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How to Survive a Plague


Faced with their own mortality, an improbable group of young people, many of them HIV-positive young men, broke the mold as radical warriors taking on Washington and the medical establishment.

HOW TO SURVIVE A PLAGUE is the story of two coalitions—ACT UP and TAG (Treatment Action Group)—whose activism and innovation turned AIDS from a death sentence into a manageable condition. Despite having no scientific training, these self-made activists infiltrated the pharmaceutical industry and helped identify promising new drugs, moving them from experimental trials to patients in record time. With unfettered access to a treasure trove of never-before-seen archival footage from the 1980s and '90s, filmmaker David France puts the viewer smack in the middle of the controversial actions, the heated meetings, the heartbreaking failures, and the exultant breakthroughs of heroes in the making.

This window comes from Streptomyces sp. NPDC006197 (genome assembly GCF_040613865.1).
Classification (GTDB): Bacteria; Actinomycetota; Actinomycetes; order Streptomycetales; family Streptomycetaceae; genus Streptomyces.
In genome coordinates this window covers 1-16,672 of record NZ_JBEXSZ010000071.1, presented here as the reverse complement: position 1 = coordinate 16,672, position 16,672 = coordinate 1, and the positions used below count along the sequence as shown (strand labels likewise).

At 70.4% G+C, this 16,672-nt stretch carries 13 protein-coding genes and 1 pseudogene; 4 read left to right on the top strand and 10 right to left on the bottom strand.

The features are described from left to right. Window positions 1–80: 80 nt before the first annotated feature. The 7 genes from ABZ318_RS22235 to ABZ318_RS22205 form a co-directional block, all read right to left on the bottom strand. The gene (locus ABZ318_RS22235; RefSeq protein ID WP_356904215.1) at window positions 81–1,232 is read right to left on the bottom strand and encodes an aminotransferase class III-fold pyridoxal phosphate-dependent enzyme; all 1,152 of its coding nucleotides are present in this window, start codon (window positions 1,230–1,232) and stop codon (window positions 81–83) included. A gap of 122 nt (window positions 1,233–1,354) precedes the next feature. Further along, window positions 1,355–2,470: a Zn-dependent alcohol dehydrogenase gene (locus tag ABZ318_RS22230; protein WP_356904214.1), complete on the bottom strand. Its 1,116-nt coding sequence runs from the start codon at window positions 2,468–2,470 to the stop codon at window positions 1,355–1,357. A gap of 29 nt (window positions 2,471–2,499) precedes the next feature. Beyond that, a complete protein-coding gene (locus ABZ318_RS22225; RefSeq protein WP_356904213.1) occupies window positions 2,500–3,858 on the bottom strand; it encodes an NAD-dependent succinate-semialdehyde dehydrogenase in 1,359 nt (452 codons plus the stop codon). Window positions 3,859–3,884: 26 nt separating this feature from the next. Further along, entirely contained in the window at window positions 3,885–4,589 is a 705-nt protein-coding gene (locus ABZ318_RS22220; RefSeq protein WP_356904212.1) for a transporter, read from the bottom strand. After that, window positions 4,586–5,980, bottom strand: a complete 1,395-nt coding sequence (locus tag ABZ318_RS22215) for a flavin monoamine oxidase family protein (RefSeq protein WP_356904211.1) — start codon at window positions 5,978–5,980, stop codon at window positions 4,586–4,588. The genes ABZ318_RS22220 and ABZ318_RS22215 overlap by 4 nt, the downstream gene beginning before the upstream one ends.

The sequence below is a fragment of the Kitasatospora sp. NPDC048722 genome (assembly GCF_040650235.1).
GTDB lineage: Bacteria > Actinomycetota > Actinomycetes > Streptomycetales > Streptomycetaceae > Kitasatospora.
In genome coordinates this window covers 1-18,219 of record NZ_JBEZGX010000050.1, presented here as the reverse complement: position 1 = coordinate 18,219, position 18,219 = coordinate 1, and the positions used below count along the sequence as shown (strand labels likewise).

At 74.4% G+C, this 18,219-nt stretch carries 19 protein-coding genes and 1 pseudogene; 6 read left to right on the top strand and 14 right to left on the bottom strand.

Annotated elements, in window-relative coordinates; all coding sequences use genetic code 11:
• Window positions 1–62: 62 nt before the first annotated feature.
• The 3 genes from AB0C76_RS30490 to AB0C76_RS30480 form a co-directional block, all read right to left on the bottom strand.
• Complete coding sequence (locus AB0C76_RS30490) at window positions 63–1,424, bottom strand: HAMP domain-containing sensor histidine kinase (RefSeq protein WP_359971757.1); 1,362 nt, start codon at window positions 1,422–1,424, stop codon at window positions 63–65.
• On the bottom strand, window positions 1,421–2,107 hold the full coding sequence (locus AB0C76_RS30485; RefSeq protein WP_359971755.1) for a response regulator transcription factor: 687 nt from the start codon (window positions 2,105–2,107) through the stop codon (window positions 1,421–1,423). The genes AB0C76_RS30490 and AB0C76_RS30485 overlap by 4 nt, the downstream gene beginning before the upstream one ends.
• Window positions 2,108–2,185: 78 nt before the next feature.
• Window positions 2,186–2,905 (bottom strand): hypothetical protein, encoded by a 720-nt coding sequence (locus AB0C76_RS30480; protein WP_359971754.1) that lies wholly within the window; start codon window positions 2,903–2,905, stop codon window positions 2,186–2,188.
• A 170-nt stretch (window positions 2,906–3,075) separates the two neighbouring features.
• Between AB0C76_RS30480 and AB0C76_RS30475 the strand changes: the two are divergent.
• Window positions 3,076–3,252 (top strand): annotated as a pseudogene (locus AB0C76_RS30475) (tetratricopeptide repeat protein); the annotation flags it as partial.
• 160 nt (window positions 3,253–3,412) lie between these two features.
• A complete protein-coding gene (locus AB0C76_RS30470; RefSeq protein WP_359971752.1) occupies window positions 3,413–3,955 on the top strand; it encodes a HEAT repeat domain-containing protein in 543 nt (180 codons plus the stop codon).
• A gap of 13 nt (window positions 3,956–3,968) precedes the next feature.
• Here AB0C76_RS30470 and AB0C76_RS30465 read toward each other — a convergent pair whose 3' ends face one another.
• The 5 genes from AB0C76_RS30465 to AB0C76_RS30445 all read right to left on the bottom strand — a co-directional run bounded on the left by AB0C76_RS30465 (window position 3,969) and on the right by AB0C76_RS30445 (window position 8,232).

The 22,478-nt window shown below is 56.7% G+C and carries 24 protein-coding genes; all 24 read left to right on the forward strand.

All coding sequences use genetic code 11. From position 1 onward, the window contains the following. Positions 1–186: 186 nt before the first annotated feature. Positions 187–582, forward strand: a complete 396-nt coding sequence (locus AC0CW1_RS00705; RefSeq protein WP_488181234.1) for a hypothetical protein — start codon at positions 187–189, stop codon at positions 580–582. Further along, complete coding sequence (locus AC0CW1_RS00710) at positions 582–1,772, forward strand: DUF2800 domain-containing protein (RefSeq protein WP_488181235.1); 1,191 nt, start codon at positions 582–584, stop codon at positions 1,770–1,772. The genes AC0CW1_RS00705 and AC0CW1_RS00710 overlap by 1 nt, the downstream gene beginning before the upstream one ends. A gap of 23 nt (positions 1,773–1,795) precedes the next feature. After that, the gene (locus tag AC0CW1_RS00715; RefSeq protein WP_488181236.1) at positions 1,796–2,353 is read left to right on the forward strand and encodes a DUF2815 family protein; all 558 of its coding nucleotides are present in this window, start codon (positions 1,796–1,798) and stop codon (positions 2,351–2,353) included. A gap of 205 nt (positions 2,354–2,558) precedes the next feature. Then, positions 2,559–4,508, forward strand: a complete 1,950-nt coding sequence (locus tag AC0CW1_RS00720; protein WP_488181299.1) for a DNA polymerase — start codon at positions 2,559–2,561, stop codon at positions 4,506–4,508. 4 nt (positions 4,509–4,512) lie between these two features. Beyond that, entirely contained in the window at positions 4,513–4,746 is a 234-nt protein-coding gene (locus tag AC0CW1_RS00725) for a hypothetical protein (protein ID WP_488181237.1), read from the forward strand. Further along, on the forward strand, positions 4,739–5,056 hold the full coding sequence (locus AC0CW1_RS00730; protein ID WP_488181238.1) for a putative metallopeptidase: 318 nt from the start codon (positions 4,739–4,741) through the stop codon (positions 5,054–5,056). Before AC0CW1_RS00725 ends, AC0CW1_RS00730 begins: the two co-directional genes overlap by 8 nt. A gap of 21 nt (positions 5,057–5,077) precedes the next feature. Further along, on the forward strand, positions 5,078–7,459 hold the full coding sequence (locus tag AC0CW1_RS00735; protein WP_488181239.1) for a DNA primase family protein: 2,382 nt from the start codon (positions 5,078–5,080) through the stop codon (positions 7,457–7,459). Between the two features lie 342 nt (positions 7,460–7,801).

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The Filmmakers

David France Director/Producer

David France is an award-winning journalist and New York Times best-selling author who has been writing about AIDS since 1982 and today is one of the best-known chroniclers of the epidemic. His work has appeared in the New York Times, Newsweek, GQ, and New York magazine, where he is a contributing editor, and has received the National Headliner Award and the GLAAD Media Award, among others. Several films have been inspired by his work, most recently the Emmy-nominated Showtime film OUR FATHERS, for which he received a WGA nomination. He is at work on a major history of AIDS, due from Alfred A. Knopf in 2013. Based on decades of reporting, HOW TO SURVIVE A PLAGUE is his directorial debut.